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Nora’s Secret


My crush on Nora began before I even met her, when I read her breakthrough pieces in college and watched her on The Dick Cavett Show. For anyone who wanted nothing more in life than to migrate to New York and somehow find a way into journalism, she was the most accessible of role models. Plus funny, smart, sexy, knowing—the Jewish girl of a Jewish boy’s dreams. I eventually realized that I had actually fallen for Nora before I’d read her (and even before she was a ­writer)—when I was still an adolescent in Washington and the Broadway comedy Take Her, She’s Mine, by Nora’s parents, Henry and Phoebe Ephron, came to town on tour. The play told of a father’s trials when his independent-minded daughter goes off to college. The cute ingenue in the role of Mollie Michaelson (Joanna Pettet, to put a finer point on it) introduced me to a teenage Nora by barely fictionalized proxy.

To my astonishment, I met Nora shortly after I moved to New York in 1973. I shouldn’t have been astonished; I’d later learn that Nora had a knack for meeting everyone, or at least everyone in the many tiers of Manhattan’s intersecting journalistic, literary, show-business, and political hierarchies. The first time we had dinner, it was at an Irish joint on First Avenue in the Fifties shortly after her first marriage had ended. When the meal was over, she asked me and my girlfriend Gail, later to be my wife, to join her on a little walk. We ended up on a side street, and Nora pointed to a darkened townhouse. “Do you see that beautiful house?” she asked. “That’s how much I wanted to get out of my marriage—I gave up that house.” Though Nora was only eight years my senior, she exuded a mixture of intimacy, world­liness, and wit well beyond my ken or experience. She was like the perfect, non-camp hybrid of all the female New York characters that animated my romantic view of the city before I lived there: Eloise, Betty Comden, Lillian Hellman, Auntie Mame, Mary McCarthy, Elaine May, ­Gloria Steinem, and Amy, the hopelessly articulate and vulnerable bride-to-be who’d been originated by a striking Nora look-and-sound-alike (Beth Howland) in the 1970 Sondheim musical Company.

Before long, Nora would help Gail and me find an affordable walk-up apartment above hers in another house a block away. Not long after that, she would give me crucial career advice and encouragement, soon persuading me to take a job at her reportorial training ground, the old, dilapidated, pre-Murdoch New York Post, even though she had recently written a legendary Esquire column trashing the place. It turned out to be the right call, and anyway, it was almost impossible to resist any of Nora’s judgments. She held them all fervently, whether the subject was small or large. She was as vehement about the perfidy of egg-white omelettes as she was about the Clintons.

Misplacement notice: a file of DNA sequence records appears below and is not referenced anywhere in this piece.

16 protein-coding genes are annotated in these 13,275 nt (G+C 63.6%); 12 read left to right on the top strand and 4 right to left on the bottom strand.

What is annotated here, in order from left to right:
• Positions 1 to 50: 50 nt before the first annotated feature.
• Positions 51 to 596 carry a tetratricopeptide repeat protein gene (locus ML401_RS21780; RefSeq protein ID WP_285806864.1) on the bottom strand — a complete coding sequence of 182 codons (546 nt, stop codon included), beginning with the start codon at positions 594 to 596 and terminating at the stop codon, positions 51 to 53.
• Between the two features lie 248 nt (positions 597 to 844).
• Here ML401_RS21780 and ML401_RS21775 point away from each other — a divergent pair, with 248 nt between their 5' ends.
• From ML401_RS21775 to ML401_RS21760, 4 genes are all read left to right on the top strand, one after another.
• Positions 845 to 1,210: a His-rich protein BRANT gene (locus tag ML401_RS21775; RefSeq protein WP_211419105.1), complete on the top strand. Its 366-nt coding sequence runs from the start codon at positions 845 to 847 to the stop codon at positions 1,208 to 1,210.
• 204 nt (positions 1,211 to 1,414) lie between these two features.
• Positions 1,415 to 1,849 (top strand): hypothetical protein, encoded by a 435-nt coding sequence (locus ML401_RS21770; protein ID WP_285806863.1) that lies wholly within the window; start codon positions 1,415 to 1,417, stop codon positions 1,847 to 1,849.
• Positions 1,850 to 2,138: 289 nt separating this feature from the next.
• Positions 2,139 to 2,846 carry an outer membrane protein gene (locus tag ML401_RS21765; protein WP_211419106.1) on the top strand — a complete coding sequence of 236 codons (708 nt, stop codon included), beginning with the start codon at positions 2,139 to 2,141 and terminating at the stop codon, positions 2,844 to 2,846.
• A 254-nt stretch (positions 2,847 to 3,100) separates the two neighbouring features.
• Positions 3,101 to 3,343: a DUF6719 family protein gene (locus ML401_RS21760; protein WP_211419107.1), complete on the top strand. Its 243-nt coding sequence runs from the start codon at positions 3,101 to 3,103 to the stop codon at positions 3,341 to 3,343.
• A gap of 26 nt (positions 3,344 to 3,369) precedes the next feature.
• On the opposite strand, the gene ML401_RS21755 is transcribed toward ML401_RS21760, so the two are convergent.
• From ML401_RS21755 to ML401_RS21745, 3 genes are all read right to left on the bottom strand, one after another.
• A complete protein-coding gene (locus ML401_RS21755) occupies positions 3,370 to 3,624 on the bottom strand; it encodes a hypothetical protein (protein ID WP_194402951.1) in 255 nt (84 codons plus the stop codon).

Two marriages (for each of us), two grown sons (for each of us), and nearly four decades later, Nora seemed very much the same person I met then. She continued to give me invaluable advice about everything, from career to restaurants, from what to read to what to think. She was a cheerleader for my boys. She dove into a supportive friendship with my second wife, Alex, when she entered my life two decades ago. Over the years Nora certainly attracted her critics and enemies like the rest of us. She didn’t get where she did without being tough or breaking some eggs (whites and yolks). But what strangers often adored about Nora was what those closer to her did, too: She was incredibly approachable, and she put it all out there, whether it be the neck she absolutely could not stand or the man who broke her heart.

As many of her eulogists have reminded us, Nora was fond of crediting her mother with this transparency. Phoebe Ephron’s oft-repeated maxim, “Everything is copy,” was not only a fixture of Nora’s childhood but her parents’ own professional guidepost. In Take Her, She’s Mine (1961), they appropriated Nora’s letters home from Wellesley. In Three’s a Family (1943), produced on Broadway when Nora was still a toddler, her earliest months of life were plundered for comic fodder. Both plays ran a year in New York and were made into movies.

Nora followed her parents’ example most notoriously with Heartburn, her roman à clef about her disastrous marriage to Carl Bernstein—also turned into a movie. (Over a 50-year period, between her parents’ work and her own, a fictive iteration of Nora has been played onstage or screen by actors as diverse as Streep, Pettet, Elizabeth Ashley, Meg Ryan, and, unlikely as it may sound, Sandra Dee.) In Nora’s nonfiction writing, everything was copy as well, whether her most embarrassing mishaps in family, career, cookery, and sex; her parents’ alcoholism; or her mother’s grotesque death brought on by cirrhosis at age 57. In real life, Nora was riveting in part because of her remarkable ability to seem fully there in every moment—always candid, always looking you in the eye, and always quick to press back with a raised eyebrow and an uptick in her vocal register if she suspected you were withholding any thought, feeling, or information of your own. Her life was an apparently open book, and not just in her books.


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